@joelbonetr - when I switch to WiFi Analyzer's suggested channels, the next time I check, it suggests I go back to the channel I was using before the switch. Have you ever had that experience?

Thread Thread
joelbonetr profile image
JoelBonetR 🥇

hahaha yes, of course, because when you switch to a channel, you will have a strong signal source near you on this channel (A.K.A. your router). The best way to check it out is shutting down your router, then analyzing and finally setting the correct channel / band. =D

jakesweb profile image
Jacob Colborn

My desktop is wired to the network but everything else I have is wireless. With a good wireless network, it isn't noticeable for most applications.

swrobel profile image
Stefan Wrobel • Edited

Absolutely running cable whenever possible (sending this from a gig-e connected iMac). I'm in an extremely densely populated area, hence wi-fi is extremely congested. Plus, my building is old and signal doesn't travel well through walls, despite having multiple APs.

julianduque profile image
Julián Duque

I just moved and found that my apartment is wired, but, sadly, the Ethernet port is on the opposite direction of where I'm going to install my desktop. So, I'll need to wire up the room and, during these times, not a project I would do. So, I'll remain using Wi-Fi. What I did is get a better Router (Asus AC1900) and will be extending the range of my coverage.

computersmiths profile image

I dislike wireless for anything I can run a cable for, just because it eliminates any questions about WiFi signal levels, interference, bandwidth, sharing, etc. If it's really hard to run a cable, and you get the kinds of results you expect from WiFi, and it 'feels' OK to you, then WiFi is fine.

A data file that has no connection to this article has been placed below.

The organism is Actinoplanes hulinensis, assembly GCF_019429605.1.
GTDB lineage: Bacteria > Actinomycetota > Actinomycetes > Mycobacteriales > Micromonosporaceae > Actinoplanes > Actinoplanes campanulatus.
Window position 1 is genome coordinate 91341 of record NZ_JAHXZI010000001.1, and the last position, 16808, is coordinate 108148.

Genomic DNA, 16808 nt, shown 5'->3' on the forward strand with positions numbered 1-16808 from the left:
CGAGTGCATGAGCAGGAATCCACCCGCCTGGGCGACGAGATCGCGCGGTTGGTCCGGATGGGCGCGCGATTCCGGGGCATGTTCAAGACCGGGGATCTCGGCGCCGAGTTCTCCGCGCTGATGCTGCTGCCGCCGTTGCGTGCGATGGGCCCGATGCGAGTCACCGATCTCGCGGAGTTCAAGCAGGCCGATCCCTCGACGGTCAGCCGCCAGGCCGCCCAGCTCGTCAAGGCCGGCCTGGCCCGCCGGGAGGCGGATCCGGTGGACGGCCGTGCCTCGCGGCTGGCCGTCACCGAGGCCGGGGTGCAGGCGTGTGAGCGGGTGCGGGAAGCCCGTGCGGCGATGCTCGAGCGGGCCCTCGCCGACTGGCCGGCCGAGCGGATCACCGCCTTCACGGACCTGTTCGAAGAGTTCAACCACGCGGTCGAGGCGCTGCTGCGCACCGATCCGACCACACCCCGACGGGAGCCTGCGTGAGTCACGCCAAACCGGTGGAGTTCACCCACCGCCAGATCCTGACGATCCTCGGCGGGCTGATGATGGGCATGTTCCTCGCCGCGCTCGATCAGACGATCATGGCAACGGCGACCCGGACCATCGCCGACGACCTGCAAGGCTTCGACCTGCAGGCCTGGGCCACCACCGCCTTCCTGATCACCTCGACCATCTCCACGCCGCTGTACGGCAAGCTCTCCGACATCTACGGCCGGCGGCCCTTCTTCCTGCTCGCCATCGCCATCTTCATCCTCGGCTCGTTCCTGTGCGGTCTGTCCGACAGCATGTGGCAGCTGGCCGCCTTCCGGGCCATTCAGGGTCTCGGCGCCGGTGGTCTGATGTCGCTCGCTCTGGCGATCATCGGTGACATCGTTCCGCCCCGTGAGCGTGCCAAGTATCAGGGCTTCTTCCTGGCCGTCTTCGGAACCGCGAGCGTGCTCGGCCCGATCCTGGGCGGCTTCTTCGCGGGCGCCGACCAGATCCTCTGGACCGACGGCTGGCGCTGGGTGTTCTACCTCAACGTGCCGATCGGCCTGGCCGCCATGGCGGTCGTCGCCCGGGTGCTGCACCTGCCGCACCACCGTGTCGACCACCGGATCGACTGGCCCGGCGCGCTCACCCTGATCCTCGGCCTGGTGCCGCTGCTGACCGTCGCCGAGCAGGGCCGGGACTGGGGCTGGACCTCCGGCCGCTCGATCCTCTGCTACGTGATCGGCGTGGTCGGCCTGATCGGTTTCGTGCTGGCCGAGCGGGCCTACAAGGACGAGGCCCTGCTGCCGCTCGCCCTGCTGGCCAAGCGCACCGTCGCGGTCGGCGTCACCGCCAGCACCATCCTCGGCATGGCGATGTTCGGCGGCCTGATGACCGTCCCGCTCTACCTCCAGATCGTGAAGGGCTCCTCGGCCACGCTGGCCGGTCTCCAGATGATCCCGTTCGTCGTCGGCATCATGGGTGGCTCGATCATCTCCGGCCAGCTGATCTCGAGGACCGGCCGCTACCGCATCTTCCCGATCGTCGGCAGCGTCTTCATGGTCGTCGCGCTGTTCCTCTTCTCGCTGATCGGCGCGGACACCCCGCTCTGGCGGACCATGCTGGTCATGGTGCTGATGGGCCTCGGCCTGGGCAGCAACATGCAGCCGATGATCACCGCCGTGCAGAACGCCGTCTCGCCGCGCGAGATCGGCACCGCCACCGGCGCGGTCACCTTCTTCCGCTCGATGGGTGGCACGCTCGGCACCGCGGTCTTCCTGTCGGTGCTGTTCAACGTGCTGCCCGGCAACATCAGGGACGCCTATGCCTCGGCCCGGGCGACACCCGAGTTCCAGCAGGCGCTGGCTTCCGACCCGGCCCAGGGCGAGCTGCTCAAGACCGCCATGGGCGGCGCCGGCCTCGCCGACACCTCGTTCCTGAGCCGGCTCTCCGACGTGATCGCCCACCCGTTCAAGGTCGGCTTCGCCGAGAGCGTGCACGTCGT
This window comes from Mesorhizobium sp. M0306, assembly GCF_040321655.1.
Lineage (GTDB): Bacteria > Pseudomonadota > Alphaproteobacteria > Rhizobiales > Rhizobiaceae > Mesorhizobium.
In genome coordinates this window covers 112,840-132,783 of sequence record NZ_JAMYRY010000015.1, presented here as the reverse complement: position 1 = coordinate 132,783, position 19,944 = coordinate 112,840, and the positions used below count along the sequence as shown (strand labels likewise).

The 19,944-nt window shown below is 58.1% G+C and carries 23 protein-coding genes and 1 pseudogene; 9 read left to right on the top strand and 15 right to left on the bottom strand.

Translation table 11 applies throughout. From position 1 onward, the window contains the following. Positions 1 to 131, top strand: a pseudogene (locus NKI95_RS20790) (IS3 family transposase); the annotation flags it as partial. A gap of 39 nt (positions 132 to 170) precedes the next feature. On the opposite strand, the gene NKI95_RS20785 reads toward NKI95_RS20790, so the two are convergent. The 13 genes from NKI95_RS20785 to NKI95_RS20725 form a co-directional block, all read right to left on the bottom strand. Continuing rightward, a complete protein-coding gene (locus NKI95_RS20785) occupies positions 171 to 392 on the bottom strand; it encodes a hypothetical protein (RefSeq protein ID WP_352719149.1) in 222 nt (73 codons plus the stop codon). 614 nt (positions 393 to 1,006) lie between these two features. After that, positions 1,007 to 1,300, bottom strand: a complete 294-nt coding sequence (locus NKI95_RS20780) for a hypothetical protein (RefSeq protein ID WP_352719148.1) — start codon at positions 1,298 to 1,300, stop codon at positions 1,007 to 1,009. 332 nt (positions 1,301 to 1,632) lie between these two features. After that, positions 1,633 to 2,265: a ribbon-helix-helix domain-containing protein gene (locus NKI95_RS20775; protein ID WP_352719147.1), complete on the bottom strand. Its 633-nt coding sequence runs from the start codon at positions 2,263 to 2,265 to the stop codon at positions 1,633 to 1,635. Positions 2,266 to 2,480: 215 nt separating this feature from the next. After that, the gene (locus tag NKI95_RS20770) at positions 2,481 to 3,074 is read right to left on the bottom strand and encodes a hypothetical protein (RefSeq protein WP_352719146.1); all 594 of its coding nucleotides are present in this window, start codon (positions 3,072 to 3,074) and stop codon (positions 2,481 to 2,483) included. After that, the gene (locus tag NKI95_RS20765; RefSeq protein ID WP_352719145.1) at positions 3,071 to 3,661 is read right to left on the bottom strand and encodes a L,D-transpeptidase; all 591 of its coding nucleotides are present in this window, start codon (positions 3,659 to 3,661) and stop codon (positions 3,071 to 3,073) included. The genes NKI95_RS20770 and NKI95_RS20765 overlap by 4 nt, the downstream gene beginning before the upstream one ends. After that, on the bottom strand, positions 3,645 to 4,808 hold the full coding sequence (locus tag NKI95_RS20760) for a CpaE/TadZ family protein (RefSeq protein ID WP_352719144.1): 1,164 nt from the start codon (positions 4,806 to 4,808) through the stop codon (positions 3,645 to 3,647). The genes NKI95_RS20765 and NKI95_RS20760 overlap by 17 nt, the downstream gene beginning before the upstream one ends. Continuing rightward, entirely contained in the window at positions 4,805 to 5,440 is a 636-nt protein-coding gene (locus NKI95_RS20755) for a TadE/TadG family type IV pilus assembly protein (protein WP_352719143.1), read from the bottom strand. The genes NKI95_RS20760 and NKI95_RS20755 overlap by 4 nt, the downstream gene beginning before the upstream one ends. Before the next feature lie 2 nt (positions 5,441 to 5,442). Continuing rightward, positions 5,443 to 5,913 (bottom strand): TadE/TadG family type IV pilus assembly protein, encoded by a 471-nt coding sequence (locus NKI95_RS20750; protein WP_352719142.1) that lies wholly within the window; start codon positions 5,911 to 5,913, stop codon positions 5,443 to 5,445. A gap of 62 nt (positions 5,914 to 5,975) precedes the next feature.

My current setup is: 30 megabit FTTH router to RAD Airmux radio link (5 miles to another island) to an Airport Express router to an Adtran Netvanta router to my LAN. Works well except for a few seconds every 5 days when I get a new DHCP address from the ISP, or when one of the three of us needs to download a huge file. Your Milage Will Vary.

pauljherring profile image
PJH • Edited

Broadband hub in the dining room.

WiFi extender plugged into mains in dining room, connected to hub.

Main server in upstairs bedroom, ethernet-connected to WiFi extender plugged into mains, in bedroom.

hub <-> mains 'ethernet' <-> server

Using laptop, remoted into main server, at dining room table, via WiFi into the hub.

Laptop <-> WiFi <-> Hub <-> ethernet extender <-> server

Most of my 'proper' work done remotely on that server.

Except for the work stuff that requires a VPN. Which both laptop and server are on - both of which can use my work desktop, sitting lonely at my desk, doing more stuff...

Server <-> vpn <-> ethernet <->work

Laptop <-> vpn <-> wifi <-> work

Then there's my own personal server an ocean away....

onyxdragun profile image

I'm WiFi and Ethernet.

My main router is in the living room (near the modem) but my office is in the backroom which has no access to Ethernet. So I use a Wireless backhaul sort of setup to bring the network connection to my office then use a switch to attach all my devices (computers, NASes etc) via Ethernet.

My WiFi setup is a Mesh one so there is a dedicated link between the mesh nodes to ensure speeds are good. I do have a powerline adapter that runs to the first floor as well and that gives ~1200mbps speeds to the items up there.

andreasjakof profile image
Andreas Jakof